Everybody wants to own Treasury securities. Thanks to guaranteed repayment by Washington, they're almost the only assets that haven't fallen into the toilet. The Wasatch-Hoisington U.S. Treasury Fund owned Treasuries when they weren't cool.
The fund, advised by Hoisington Investment Management of Austin, Texas, has been unflinching in its devotion to long-term Treasuries, which are risky when interest rates rise but do very well when the economy craters, rates fall and government guarantees are the only things investors trust.
Hoisington economist Lacy Hunt has been warning for years about deflation - the threat of falling consumer prices and evaporating demand that faces the economy now. Deflation is great for long-term Treasuries. Last year the Wasatch-Hoisington fund gained 38 percent. That's the reverse of the Standard & Poor's 500 stock index, which lost 37 percent.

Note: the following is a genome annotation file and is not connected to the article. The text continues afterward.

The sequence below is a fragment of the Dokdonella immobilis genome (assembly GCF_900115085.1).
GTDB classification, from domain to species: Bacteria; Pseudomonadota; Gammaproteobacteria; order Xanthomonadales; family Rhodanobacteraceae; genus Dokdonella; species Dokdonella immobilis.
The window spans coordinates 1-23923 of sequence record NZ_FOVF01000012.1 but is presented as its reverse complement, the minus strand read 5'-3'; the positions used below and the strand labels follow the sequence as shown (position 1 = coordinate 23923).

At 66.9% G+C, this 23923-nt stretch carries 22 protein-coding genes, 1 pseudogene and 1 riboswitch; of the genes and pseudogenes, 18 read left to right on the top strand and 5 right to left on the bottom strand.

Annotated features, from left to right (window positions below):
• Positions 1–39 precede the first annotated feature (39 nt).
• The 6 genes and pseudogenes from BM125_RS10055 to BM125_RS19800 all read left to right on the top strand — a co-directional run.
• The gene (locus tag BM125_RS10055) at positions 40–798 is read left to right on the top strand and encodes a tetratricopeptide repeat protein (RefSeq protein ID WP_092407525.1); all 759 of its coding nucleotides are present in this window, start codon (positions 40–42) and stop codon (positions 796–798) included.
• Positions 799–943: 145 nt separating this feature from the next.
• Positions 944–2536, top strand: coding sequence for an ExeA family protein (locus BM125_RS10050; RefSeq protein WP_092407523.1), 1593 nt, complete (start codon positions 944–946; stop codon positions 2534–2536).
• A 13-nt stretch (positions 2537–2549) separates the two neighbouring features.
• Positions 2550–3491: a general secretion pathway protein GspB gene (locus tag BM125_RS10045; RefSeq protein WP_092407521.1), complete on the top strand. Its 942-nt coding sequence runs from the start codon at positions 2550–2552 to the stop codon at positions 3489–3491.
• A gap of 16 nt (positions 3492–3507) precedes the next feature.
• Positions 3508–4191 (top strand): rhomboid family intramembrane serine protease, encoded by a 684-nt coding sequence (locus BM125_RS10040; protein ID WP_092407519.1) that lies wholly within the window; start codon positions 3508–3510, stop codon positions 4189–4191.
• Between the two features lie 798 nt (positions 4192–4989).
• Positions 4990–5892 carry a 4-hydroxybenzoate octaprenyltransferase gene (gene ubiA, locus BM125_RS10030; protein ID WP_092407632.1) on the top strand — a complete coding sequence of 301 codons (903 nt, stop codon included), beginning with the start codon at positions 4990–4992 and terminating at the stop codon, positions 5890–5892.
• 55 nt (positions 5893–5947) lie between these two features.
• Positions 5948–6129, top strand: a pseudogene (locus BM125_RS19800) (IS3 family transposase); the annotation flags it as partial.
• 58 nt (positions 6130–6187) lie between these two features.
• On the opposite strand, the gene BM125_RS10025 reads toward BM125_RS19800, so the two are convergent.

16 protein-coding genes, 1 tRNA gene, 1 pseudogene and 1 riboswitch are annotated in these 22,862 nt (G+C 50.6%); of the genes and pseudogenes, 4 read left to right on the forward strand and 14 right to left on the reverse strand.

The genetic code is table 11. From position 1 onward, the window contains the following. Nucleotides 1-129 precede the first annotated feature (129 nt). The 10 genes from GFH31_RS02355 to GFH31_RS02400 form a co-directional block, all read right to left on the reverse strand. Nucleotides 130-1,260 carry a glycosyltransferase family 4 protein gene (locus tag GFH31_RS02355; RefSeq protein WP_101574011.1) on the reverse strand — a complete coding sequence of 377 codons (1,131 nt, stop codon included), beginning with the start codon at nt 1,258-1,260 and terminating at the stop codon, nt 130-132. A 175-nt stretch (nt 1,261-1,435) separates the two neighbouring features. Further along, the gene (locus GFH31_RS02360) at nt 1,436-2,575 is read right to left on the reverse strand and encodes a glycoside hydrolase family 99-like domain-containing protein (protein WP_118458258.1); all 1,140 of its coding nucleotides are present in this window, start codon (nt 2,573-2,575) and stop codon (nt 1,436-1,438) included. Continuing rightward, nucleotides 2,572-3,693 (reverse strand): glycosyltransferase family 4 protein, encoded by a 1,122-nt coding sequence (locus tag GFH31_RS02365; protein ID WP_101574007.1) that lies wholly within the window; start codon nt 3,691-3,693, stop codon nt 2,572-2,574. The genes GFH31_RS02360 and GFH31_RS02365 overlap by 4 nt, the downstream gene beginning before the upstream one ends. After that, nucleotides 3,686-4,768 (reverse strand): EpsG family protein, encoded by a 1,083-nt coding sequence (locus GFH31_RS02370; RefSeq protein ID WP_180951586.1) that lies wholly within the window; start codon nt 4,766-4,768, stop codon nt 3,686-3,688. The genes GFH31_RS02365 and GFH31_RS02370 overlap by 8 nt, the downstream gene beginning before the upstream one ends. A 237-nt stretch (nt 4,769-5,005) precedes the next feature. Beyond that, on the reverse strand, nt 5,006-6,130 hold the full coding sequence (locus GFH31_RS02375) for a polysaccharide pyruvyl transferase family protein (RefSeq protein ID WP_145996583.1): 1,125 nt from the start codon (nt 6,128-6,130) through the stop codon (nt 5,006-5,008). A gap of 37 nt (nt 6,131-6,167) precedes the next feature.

The fund, which would have seemed hopelessly boring during the 1990s stock bull market, has also creamed stocks over the long term. Since 1995, it has delivered an astonishing 9 percent per year, versus 7 percent a year for the S&P; 500.
Some analysts say Treasuries are the latest investment bubble, doomed to pop when inflation and the economy pick up. Hunt and colleague Van Hoisington believe the economy will continue to struggle and long-dated Treasuries will do well over the long term. They're biased, but so far they've been right.